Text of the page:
Kamala Harris vs. Biden On Federal Busing: I Don't Think You're Racist But "That Little Girl Was Me"

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In one of the most explosive moments of night two of the first Democratic presidential debate, Sen. Kamala Harris blasted former VP Joe Biden over his record on race, saying that she was one of the black children bussed to a better school when he opposed busing minority students to better school districts.

“As the only African-American on stage, I would like to speak,” Harris said.





“I do not believe you are a racist,” Harris said to Biden. "There was a little girl in California who was a part of the second class to integrate her public schools, and she was bused to school every day. And that little girl was me."




HARRIS: And I’m going to now direct this at Vice President Biden. I do not believe you are a racist. And I agree with you when you commit yourself to the importance of finding common ground, but I also believe — and it is personal, and it was actually very hurtful to hear you talk about the reputations of two United States senators who built their reputation and career on the segregation of race in this country. And it was not only that, but you also worked with them to oppose busing. And you know, there was a little girl in California who was a part of the second class to integrate her public schools, and she was bused to school every day. And that little girl was me. So I will tell you that, on this subject, it cannot be an intellectual debate among Democrats. We have to take it seriously. We have to act swiftly. As attorney general of California, I was very proud to put in place a requirement that all my special agents wear body cameras and keep those cameras on.

BIDEN: A mischaracterization of my position across the board. I did not praise racists, that is not true. Number one. Number two, if we want to have this campaign litigated on who supports civil rights and whether I did or not, I’m happy to do that. I was a public defender. I didn’t become a prosecutor. I came out and left a good law firm to become a public defender when, in fact, when, in fact, when, in fact, my city was in flames because of the assassination of Dr. King. Number one, number two. Excuse me — as the vice president of the United States, I worked with a man who, in fact, we worked very hard to see it to, we dealt with these issues. And in a major, major way. The fact is that in terms of busing, the busing, I never — you would have been able to go to school the same exact way because it was a local decision made by your city council. That’s fine. That’s one of the things I argued for, that we should not be — we should be breaking down these lines. So the bottom line here is, look, everything I have done in my career, I ran because of civil rights. I continue to think we have to make fundamental changes in civil rights. And those civil rights, by the way, include not just African Americans but the L.G.B.T.Q. communities.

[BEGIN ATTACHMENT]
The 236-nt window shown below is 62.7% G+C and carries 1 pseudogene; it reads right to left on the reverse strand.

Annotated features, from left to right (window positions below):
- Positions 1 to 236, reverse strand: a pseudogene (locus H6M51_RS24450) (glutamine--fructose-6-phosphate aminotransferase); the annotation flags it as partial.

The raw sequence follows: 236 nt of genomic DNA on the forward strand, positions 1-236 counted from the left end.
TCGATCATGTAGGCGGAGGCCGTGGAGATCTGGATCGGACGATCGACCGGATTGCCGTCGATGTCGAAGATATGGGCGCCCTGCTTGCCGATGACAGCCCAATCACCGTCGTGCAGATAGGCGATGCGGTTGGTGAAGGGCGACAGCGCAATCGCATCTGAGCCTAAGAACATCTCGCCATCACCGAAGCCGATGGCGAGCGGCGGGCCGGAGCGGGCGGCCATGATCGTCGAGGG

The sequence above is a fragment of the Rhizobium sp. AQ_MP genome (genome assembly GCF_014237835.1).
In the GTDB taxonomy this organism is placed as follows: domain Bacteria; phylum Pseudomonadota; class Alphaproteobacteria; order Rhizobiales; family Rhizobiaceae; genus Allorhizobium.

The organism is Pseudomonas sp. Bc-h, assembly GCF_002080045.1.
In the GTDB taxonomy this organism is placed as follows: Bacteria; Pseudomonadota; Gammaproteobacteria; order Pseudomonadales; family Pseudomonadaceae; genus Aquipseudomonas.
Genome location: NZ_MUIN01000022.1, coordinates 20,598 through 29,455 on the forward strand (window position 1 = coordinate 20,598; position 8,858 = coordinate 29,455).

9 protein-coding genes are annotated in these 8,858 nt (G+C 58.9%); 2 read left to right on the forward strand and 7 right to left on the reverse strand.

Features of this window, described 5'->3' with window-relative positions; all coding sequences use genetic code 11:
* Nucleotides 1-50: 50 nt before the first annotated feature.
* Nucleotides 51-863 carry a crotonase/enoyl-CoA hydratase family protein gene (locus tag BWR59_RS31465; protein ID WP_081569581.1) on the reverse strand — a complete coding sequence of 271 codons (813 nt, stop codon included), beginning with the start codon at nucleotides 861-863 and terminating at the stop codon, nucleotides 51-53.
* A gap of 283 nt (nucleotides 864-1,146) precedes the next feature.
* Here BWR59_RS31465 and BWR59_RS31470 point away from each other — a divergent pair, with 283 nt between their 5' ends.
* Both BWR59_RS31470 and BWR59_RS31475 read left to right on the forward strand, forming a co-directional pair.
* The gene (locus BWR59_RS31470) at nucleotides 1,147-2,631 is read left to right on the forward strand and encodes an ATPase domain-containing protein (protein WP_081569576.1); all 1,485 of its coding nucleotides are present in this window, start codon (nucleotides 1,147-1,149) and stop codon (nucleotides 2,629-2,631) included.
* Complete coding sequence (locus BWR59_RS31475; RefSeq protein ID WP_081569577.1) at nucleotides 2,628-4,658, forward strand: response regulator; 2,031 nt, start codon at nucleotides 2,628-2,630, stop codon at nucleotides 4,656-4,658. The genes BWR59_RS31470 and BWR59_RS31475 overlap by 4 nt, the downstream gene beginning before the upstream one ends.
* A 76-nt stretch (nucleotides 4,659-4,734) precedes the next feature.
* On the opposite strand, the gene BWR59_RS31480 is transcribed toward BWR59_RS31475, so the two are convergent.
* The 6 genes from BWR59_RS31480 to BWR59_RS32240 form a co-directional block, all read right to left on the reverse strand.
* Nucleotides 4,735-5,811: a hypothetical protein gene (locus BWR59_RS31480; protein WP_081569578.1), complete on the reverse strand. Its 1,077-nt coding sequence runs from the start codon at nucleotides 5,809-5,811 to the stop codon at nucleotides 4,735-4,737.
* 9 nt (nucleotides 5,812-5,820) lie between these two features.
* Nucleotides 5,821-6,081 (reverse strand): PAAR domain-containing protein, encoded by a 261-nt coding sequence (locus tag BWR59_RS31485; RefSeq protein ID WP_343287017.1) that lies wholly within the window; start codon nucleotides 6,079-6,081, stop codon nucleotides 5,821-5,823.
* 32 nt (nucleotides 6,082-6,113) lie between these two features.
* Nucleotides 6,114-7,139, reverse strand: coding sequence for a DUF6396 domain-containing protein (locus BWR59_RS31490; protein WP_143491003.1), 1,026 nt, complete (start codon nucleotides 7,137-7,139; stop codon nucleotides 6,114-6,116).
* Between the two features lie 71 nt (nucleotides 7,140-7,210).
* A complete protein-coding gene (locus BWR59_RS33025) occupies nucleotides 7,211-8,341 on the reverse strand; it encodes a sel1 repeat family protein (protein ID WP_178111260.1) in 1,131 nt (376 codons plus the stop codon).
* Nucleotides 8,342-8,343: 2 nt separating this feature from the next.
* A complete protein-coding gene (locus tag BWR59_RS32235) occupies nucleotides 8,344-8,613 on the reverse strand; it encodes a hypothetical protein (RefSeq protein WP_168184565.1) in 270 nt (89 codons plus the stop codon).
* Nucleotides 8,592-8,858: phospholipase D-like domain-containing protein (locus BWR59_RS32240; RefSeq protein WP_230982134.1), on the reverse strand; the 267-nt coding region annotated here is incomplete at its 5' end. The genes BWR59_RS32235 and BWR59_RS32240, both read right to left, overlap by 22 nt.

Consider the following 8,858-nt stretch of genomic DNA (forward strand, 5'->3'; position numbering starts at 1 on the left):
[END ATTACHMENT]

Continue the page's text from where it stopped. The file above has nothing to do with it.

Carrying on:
HARRIS: But Vice President Biden, do you agree today, do you agree today that you were wrong to oppose busing in America then? Do you agree?

BIDEN: I did not oppose busing in America. What I opposed is busing ordered by the Department of Education. That’s what I opposed.

HARRIS: It’s a failure of states to integrate public schools in America. I was a part of the second class to integrate Berkeley, California, public schools almost two decades after Brown v. Board of Education.

BIDEN: Because your city council made that decision. It was a local decision.

HARRIS: That’s where the federal government must step in, that’s why we have the Voting Rights Act, the Civil Rights Act. That’s why we need to pass the Equality Act, it’s why we need to pass the E.R.A. Because there are moments in history where states fail to preserve the civil rights of all people.

BIDEN: I have supported the E.R.A. from the very beginning when I ran — I supported the E.R.A. from the very beginning. I’m the guy that extended the Voting Rights Act for 25 years. We got to the place where we got 98 out of 98 votes in the United States Senate doing it. I have also argued very strongly that we, in fact, deal with the notion of denying people access to the ballot box. I agree that everybody wants the — anyway, my time is up, I’m sorry.

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